Harry S. Truman Scholarship Foundation president and former Secretary of State Madeleine K. Albright April 12 announced the cohort of 2018 Truman Scholars, which included at least six Indian American recipients.
The group of 59 college students included students from 52 colleges and universities across the U.S. who aspire to become public service leaders, the foundation said.
The students, who are mostly college juniors, were chosen from a group of 756 candidates nominated by 312 colleges and universities. Sixteen independent panels chose the cohort based on their academic success and leadership accomplishments, as well as their likelihood of becoming public service leaders.
Among the students chosen as scholars include Akshayaa Chittibabu, Sanah Jivani, Kushal Kadakia, Serene Singh, Sravya Tadepalli and Aman Madan.
Chittibabu, of Massachusetts, studies biological sciences and sociology at the University of Connecticut where she is active with the Honors Program and different global communities on campus.
Her passion for learning languages has led her to studying Korean in Gwangju, South Korea, on a U.S. Department of State Critical Language Scholarship. She serves as the vice chairperson of the Academic Affairs Committee for the student government, works as an editorial assistant at the Social Science & Medicine peer-reviewed journal, volunteers as a community health educator through the Collegiate Health Service Corps, and leads Bhagavad Gita studies at the Hindu Students Council, her Truman bio said.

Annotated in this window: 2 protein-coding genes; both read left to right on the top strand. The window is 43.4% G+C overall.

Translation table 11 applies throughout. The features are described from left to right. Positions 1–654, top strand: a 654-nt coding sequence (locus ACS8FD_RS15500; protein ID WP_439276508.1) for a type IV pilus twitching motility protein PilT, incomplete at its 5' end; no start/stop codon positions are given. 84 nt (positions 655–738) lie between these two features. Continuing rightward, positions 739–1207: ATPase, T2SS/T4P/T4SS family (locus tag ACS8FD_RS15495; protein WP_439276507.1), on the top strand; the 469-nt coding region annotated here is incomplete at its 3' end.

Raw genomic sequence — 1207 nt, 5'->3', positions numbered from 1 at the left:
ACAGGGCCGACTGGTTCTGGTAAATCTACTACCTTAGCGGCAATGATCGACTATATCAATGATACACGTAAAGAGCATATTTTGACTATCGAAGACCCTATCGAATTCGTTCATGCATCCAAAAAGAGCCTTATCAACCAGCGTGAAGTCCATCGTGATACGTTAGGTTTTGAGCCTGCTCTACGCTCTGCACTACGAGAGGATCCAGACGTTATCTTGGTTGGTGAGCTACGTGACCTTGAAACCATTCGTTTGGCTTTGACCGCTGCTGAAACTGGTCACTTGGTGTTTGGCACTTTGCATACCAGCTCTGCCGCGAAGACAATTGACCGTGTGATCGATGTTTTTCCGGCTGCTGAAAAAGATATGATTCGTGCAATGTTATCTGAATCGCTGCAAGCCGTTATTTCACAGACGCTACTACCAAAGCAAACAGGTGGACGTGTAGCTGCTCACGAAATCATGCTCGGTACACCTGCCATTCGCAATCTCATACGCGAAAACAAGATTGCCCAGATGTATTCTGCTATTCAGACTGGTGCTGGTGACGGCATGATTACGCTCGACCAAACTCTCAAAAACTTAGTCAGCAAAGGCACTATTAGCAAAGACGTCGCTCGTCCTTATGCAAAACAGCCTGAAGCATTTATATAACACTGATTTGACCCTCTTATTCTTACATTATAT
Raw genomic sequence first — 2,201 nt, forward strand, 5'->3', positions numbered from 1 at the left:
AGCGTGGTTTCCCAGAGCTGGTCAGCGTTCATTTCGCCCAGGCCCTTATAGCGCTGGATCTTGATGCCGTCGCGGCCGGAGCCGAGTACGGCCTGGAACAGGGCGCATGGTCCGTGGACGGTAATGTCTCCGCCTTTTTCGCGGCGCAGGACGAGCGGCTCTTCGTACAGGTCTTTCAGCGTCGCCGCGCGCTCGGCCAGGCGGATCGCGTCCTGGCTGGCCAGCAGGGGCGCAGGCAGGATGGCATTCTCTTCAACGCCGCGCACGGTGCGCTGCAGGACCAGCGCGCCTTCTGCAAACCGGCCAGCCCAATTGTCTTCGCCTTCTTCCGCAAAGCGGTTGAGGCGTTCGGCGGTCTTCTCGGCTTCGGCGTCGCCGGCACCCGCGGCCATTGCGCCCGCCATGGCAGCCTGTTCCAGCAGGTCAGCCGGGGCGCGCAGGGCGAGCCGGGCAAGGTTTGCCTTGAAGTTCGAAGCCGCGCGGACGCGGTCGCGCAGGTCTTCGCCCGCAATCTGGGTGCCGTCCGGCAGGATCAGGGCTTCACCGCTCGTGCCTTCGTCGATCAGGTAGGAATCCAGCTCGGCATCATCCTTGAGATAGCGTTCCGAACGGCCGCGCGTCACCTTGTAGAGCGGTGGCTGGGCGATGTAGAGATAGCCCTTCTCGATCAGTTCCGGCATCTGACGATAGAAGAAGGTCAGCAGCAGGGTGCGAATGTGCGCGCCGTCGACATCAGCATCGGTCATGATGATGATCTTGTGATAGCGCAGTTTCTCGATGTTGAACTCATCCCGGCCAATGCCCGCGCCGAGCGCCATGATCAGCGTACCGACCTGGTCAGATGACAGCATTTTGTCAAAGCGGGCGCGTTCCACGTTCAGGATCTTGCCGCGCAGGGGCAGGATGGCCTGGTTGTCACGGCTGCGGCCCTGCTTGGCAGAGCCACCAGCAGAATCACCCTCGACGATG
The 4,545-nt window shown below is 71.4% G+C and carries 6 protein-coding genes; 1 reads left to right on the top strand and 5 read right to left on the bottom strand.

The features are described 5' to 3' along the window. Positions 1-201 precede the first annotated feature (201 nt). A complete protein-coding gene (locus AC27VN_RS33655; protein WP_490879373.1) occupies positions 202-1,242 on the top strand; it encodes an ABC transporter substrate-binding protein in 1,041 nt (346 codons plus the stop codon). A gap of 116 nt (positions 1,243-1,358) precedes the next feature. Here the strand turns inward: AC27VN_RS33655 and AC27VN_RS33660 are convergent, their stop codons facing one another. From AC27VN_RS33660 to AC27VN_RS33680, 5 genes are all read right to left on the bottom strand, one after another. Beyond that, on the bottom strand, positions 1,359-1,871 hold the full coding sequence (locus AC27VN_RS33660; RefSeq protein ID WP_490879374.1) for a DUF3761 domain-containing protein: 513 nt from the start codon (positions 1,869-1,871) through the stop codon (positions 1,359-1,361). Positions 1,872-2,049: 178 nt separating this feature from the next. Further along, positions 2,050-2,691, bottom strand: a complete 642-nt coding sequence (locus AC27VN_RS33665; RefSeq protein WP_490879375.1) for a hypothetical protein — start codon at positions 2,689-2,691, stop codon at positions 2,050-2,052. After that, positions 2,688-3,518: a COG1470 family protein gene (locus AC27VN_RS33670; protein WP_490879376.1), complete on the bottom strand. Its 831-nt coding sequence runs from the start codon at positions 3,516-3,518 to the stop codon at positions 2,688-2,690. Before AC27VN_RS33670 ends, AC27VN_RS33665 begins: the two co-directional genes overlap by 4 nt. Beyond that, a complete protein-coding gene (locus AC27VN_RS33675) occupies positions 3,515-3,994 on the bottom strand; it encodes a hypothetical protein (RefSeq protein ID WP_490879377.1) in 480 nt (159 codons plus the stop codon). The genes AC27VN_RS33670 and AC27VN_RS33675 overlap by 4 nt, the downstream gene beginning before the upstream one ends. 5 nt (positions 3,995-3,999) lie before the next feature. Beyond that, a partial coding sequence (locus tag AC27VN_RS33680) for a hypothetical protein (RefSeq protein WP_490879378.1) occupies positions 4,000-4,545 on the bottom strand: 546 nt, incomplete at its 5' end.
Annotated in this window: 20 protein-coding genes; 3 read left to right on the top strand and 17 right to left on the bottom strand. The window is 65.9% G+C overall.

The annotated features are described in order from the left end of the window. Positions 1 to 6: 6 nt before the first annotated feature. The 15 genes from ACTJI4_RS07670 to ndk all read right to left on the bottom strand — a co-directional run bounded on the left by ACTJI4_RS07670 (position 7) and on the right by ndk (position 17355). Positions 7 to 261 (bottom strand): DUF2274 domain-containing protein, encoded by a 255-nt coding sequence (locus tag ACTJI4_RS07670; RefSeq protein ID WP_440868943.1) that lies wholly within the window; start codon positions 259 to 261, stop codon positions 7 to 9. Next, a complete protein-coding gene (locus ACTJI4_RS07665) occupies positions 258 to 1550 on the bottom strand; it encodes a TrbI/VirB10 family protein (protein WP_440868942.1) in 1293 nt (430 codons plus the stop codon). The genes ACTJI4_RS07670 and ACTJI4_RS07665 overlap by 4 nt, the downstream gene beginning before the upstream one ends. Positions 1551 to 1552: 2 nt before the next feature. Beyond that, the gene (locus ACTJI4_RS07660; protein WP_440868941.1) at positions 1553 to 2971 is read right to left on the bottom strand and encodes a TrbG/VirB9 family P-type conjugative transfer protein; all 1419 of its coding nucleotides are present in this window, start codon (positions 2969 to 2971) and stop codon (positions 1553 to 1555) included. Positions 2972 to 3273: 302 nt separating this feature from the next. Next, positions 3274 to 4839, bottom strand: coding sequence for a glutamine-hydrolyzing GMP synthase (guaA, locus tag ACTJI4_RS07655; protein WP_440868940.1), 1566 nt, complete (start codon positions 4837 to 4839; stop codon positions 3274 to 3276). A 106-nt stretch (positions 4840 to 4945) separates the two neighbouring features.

She has conducted research on how rural South Indian women access and understand cervical cancer screening and implemented novel health education programs in rural Tamil Nadu.
As a Global Health Fellow at the UN Foundation, she campaigns for the United Nations' global health programs and promotes in-district advocacy of global health issues like malaria.
After graduation, she intends to earn an M.D./M.P.P. dual degree and pursue a fulfilling career as a physician-public servant.
Jivani is a member of the Honors College and is pursuing a double major in sociology and communication at the University of Texas at San Antonio. She is the founder and chief executive officer of The Love Your Natural Self Foundation, a nonprofit she started after losing all of her hair to Alopecia in the seventh grade and subsequently struggling with her own low self-worth, her Truman bio said.
Her organization has reached over 30,000 students in 100 schools and 28 countries through a curriculum that focuses on the social and emotional wellness of young people. Outside of her work with her nonprofit, she is one of 30 We Are Family Foundation's Global Teen Leaders, a member of the American Association of University Women Student Advisory Council, a trustee on the America’s Promise Alliance Board of Trustees, a Pearson Student Advisor, a State Farm Youth Advisory Board Member, a DoSomething and College Board Youth Advisory Council Member, and a 2016-2017 Character Counts Person of Character, the foundation said.
Kadakia, of Texas, is an Angier B. Duke Scholar studying biology, global health, and public policy at Duke University.
Aspiring to a career in health policy, he has conducted and published peer-reviewed research on accountable care, biomedical innovation, and radiation oncology, the foundation bio said.
He also interned on the policy team of the North Carolina governor. His work has been recognized with the United Nations Inspirational Peace Prize, Ole Holsti Prize, Baker Scholarship, Huang Fellowship, and POWER Fellowship and has also been awarded grants from the Innovation & Impact Fund and Bass Connections Program.
At Duke, Kadakia also serves as Student Body vice president, chair of the Honor Council, a panelist on the Undergraduate Conduct Board, a voting member of the Duke University Board of Trustees and a member of the Presidential Advisory Council on Investment Responsibility.